Start a Workflow Execution

To start your Workflow, open a new tab in your terminal and run the npm script:

npm run workflow

The script runs and prints the result:

Hello, Temporal!

The "Hello, Temporal!" output is generated as the result of a few steps. First, client.ts passes Temporal as an argument to the Workflow. Next, the Workflow passes the argument to the Activity, and finally the Activity returns Hello, ${name}!.

You have successfully built a Temporal application from scratch!

Add a unit test

The Temporal TypeScript SDK includes functions that help you test your Workflow executions. Let's add a basic unit test to the application to make sure the Workflow works as expected.

You'll use the mocha package to build your test cases and mock the Activity so you can test the Workflow in isolation. You'll also use the @temporalio/testing package which will download a test server which provides a TestWorkflowEnvironment.

TestWorkflowEnvironment is a runtime environment used to test a Workflow. It is used to connect the Client and Worker to the test server and interact with the test server. You'll use this to register your Workflow Type and access information about the Workflow Execution, such as whether it completed successfully and the result or error it returned. Since the TestWorkflowEnvironment will be shared across tests, you will set it up before all of your tests, and tear it down after your tests are done.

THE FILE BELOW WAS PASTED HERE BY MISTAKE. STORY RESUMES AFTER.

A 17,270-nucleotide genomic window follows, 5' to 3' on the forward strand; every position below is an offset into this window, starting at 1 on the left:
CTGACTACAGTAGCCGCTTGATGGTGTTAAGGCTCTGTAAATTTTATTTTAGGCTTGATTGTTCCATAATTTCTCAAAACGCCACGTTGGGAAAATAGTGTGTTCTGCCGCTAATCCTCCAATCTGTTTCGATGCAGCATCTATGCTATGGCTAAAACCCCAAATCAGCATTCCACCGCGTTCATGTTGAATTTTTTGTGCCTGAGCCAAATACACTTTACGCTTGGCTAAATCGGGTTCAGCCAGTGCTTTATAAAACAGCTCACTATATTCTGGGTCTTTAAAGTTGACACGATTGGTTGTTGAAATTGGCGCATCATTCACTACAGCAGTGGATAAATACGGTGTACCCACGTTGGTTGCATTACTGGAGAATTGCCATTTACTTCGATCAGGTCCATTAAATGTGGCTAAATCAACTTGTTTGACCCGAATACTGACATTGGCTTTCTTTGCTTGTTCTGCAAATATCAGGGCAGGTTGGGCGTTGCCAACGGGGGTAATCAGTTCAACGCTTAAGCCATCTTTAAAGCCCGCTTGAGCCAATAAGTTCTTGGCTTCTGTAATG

When running your Workflow code within the test environment, some aspects of its execution will work differently to better support testing. For example, Timers will "skip time" by firing without their normal delay, enabling you to quickly test long-running Workflows.

TestWorkflowEnvironment.createTimeSkipping starts a time skipping workflow environment. Alternatively, as you will see in the example below, you can use the TestWorkflowEnvironment.createLocal method to start a workflow environment that includes full server capabilities but no support for time skipping.

To set up your tests, add mocha and @temporalio/testing to your package.json file along with the types as development dependencies:

"devDependencies": {
"@temporalio/testing": "~1.9.0",
"@types/mocha": "8.x",
"mocha": "8.x"

Running the tests requires using the mocha command along with requiring the following libraries and pointing the test runner to the appropriate folder. Here's what the command would look like to run the tests:

npx  mocha \
--require ts-node/register \
--require source-map-support/register \

However, since this is quite verbose to type into the command line every time, we recommend that you add this command into the scripts of your package.json file like so:

"scripts": {